I do, but it is very cumbersome and I don't use it. I didn't write it myself, but paid a computer geek to do it. One thing I found was that retaining images in the database results in huge file sizes. I guess I could have had it reference an image directory and pull the image every time it loaded, but I was looking for something simple. I'm not familiar enough with Access to work my way through it.
CoStar COMPS supposedly uses an Access-derived template for their printouts, at least that's waht my geek said when he looked at my subscription CD-ROMs distributions. I keep getting solicitations from CoStar for their ARES program, which I think is a large set of Access derived templates. I looked ARES over a couple years back. Most of the templates at that time were geared toward producing marketing materials for brokerage and management companies. I didn't see any that were sufficiently detailed for appraisal uses. They might have something by now. I would say that if ARES has a usable template (supposedly you can also modify theirs or create your own), that might be a better way to go. Especially since you can import data from COMPS into the database. I'm sure it would be cheaper than what I paid my geek for developing 3 specific templates.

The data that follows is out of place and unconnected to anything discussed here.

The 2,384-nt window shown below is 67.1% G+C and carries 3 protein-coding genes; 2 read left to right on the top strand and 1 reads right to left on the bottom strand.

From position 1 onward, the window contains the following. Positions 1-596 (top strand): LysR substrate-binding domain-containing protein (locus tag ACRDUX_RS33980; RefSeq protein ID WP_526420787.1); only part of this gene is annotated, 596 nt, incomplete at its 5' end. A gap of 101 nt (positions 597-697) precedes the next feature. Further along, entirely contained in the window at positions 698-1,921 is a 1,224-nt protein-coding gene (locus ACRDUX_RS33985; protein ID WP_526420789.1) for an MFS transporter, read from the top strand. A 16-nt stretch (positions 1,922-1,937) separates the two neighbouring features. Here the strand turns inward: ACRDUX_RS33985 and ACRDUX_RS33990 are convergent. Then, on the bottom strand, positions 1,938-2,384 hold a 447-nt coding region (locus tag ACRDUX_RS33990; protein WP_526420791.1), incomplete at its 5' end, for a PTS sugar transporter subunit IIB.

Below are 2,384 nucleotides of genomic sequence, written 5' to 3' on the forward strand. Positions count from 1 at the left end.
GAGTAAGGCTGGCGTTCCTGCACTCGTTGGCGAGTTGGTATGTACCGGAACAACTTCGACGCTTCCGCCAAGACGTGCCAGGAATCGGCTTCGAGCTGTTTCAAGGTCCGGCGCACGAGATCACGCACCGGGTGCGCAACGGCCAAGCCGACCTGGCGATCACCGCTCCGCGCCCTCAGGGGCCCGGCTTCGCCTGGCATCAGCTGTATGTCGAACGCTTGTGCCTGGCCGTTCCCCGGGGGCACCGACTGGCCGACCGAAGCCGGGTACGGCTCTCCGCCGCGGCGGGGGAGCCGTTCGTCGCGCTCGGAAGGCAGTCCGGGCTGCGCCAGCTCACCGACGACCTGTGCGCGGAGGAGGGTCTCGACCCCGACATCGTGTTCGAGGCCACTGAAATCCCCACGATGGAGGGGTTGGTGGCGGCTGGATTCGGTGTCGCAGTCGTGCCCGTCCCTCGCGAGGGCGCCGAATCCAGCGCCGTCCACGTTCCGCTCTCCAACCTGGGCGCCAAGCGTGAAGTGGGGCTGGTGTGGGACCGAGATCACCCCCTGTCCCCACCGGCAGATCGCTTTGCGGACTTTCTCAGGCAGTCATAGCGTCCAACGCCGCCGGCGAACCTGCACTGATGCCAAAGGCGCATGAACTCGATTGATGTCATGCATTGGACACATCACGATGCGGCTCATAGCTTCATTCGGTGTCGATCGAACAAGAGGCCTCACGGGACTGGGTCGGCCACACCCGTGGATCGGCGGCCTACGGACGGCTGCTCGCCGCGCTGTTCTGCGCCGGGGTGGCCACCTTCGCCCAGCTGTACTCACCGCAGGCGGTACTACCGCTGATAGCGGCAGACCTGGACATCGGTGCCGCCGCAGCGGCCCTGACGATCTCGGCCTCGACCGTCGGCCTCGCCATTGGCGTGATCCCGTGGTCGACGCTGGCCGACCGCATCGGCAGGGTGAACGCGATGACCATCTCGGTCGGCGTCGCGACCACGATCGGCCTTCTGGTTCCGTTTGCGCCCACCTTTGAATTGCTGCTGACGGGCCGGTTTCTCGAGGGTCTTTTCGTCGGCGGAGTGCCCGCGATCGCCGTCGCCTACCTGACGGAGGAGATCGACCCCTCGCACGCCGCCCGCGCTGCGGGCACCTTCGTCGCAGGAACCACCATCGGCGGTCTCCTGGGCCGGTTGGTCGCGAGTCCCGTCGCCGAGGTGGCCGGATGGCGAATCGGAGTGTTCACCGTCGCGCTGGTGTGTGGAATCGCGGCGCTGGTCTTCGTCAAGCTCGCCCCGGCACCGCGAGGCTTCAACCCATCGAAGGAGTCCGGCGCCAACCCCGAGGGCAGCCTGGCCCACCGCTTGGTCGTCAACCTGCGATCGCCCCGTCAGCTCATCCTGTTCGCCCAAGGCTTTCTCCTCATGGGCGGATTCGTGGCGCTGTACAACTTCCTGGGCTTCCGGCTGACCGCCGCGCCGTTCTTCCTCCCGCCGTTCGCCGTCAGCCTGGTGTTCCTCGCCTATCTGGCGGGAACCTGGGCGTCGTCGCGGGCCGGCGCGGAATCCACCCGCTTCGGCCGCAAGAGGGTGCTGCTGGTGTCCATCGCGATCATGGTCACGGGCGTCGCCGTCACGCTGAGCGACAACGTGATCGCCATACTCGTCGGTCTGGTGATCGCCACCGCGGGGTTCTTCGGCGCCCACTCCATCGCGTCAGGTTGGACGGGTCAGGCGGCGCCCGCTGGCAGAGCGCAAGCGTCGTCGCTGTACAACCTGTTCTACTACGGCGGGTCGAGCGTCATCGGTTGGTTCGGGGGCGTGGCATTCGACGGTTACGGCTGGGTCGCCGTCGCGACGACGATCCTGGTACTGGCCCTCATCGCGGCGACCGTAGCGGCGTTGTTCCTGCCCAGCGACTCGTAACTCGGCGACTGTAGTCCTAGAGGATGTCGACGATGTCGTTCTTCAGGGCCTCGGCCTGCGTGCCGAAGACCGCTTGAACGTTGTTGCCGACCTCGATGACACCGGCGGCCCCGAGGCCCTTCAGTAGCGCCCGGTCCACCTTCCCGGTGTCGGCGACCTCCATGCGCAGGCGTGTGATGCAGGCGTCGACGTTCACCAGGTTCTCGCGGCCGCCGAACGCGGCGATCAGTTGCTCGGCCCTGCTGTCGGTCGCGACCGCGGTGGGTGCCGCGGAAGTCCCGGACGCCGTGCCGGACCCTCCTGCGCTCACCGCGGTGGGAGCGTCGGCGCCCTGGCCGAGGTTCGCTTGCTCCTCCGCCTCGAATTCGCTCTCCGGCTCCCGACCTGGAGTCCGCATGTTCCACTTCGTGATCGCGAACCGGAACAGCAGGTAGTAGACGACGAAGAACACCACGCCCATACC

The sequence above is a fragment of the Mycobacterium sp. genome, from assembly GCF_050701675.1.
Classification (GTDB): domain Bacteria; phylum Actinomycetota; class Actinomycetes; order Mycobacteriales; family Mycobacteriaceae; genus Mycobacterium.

I have used and tried several for my own use. Overall I found them to be more time consuming than useful.
The problem was not in deriving a format for relatively simple properties where the data was straight forward. The problem was in inputting the necessary data for all the sales which we recieve. Since one tends to use the sales with the best data, I found that I tended use use some sales a lot, and others I never used even though I spent a lot of time developing the data and entering it into the model. So, you have a data base you spend a lot of time inputting data to keep current but gain relatively little in return for your work effort.
The reason is that it was my experience that what is important in one sale is not important in another, depending on the subject. You need to be able to screen all the sales for the requisite data, but may not have it for all sales. The ratio of these items also matters. As an example, the amount of flood plain may be important in one sale, the floodway in another, the P/S/F may be relevant for the typical warehouse, but the cubic volume or the ceiling height may be the important factor. Writing the model to be able to account for all of these items in a meaningful way was not impossible but difficult, and obtaining the data for all the various fields for all sales was a herculean task. Also, much of the data is time sensitive. If you have a large shop, and you have a trainee wantabe, and you can afford to pay this person a salary, it would be ok, otherwise I found it to be too time consuming.